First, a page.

Songs are powerful teaching and motivational tools simply because they’re catchy and fun; the tune and lyrics make information about oral hygiene and brushing their teeth easier to remember and your kids will have a blast singing along. Music is also a fun way to time how long they’re brushing their teeth while keeping your children entertained. After all, brushing their teeth with nothing else to focus on can be boring for your children, but adding music and maybe a few silly dance moves help the routine seem to fly by and make your children more willing to brush their teeth.
7. Design a reward system to encourage them.
Reward systems can be incredibly motivating for children, so it’s a good idea to make a chart where you can mark each time your children brush and floss their teeth. Give young children a reward each time they complete the task, such as a sticker, stamp, or the ability to pick out a bedtime story, but steer away from using candy as a reward—after all, you’re teaching them about oral hygiene! As they age, you can begin giving them a special reward at the end of each week if they’ve done well, such as a little extra screen time, a small allowance, or choosing a fun family activity.
8. Encourage your children to practice on their favorite toy.
For your children, practicing on a favorite doll or stuffed animal can make a surprisingly fun game, but it also normalizes oral hygiene, teaches them how to brush teeth, and reiterates just how important it is for everyone! Once your children have cleaned every inch of their toy’s imaginary teeth, you can say, “Now that their teeth are clean, it’s time to get yours squeaky clean, too!” If you’re willing, you may even want to let your little one practice on you—just make sure you go back and brush your teeth later.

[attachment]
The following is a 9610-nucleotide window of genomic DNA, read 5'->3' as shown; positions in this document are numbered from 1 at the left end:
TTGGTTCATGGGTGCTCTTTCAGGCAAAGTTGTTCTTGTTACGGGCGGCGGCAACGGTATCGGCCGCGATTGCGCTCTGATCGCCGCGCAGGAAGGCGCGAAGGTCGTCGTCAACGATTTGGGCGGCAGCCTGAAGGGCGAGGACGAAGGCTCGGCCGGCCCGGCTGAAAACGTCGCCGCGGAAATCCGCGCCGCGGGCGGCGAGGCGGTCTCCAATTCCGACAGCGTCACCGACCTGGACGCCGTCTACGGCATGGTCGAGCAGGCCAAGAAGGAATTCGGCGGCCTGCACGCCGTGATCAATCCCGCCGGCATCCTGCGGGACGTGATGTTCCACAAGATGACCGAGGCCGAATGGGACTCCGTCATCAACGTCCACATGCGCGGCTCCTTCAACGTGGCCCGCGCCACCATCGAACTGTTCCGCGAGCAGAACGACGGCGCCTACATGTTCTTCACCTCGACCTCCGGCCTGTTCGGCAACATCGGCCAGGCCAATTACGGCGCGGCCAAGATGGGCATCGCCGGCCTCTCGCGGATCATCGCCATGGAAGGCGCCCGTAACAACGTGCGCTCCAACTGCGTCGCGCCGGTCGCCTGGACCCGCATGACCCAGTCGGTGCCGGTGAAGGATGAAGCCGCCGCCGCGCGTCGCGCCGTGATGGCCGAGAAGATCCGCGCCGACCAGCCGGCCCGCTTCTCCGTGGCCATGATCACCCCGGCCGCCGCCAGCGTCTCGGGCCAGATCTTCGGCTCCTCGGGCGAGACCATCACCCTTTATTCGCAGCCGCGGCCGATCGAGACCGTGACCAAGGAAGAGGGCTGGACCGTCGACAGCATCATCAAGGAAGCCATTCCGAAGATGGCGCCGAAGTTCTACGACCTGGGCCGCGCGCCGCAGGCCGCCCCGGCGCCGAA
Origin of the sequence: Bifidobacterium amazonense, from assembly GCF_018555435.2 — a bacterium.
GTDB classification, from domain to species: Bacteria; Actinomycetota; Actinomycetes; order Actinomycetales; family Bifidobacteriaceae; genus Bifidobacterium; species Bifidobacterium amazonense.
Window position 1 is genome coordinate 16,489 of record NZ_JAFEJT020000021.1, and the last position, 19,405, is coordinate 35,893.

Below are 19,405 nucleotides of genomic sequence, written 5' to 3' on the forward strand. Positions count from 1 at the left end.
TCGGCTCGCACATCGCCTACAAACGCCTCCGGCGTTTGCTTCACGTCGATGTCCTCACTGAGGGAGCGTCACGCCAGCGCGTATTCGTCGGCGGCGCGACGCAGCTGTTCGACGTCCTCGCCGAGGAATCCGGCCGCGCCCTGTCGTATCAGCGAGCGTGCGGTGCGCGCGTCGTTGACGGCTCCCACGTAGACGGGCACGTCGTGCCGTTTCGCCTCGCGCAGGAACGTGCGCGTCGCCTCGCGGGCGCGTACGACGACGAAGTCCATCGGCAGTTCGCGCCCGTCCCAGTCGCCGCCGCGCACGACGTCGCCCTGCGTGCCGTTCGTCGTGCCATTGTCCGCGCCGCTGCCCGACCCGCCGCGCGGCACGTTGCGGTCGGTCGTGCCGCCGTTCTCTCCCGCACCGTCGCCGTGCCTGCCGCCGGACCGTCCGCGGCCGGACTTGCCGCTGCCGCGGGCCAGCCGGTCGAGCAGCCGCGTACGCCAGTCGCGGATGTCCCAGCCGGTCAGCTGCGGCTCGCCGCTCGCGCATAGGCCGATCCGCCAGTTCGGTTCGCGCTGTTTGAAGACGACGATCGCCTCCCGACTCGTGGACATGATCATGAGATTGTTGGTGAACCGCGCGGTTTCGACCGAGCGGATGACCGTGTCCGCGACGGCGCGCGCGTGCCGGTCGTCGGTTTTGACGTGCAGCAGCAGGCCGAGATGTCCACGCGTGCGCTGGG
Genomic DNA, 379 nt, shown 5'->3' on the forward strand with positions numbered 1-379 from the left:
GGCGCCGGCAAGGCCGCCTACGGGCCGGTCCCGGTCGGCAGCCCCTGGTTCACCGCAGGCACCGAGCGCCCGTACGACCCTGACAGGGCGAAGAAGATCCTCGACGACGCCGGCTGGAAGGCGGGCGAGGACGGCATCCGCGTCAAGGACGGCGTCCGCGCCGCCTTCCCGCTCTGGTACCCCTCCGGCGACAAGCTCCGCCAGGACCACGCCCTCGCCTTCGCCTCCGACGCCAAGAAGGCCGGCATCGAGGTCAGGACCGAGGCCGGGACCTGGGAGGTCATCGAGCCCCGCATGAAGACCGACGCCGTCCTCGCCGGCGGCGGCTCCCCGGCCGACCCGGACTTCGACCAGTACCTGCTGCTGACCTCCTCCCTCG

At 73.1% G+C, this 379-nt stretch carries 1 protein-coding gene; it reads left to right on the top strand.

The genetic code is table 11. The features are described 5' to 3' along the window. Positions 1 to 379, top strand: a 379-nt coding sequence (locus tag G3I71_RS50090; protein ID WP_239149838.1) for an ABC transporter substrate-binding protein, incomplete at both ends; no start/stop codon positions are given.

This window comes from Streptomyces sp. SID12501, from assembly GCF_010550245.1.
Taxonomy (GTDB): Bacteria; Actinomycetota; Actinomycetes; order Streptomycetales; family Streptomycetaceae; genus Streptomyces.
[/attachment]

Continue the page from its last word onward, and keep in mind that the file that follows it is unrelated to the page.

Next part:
9. Read books to teach your child about the importance of oral hygiene.
Books use stories to teach children about oral hygiene in a fun way—your kids might not even notice they’re learning! You can choose story-focused books that normalize oral hygiene or strictly informational books. This helps you tackle topics your children need to learn more about, from oral hygiene and visiting the dentist to the local anesthesia that makes fillings painless. More informational books can even answer specific questions your children may have, such as “what does a cavity look like?” Reading books about dentistry for children can help start conversations about these topics with your kids, giving them the chance to ask you questions about your own experience with dentists and cavities.
10. Find a dentist your child is comfortable around.
While your child only sees their dentist about twice a year, it’s incredibly important that they feel comfortable around them. It’s worth it to do a little searching and find a skilled, compassionate dentist in Waldorf, MD who your kids genuinely enjoy visiting; the right dentist can encourage your children to work harder at their daily oral hygiene routine, provide ideas to make the task fun, and make your children’s appointments much less stressful. If you haven’t found the right dentist yet, you can start your search by deciding how far you’d like to drive and Googling “children’s dentist near me” or “Frederick pediatric dentistry.” Don’t be afraid to visit a few different dentists to find one who checks all your boxes.
Teaching your child about oral hygiene and settling them into a daily oral hygiene routine may seem daunting at first, but there are plenty of ways you can make the process fun and encourage your child to build healthy oral hygiene habits. With a little work on your end, your child will build habits that will benefit them for the rest of their lives.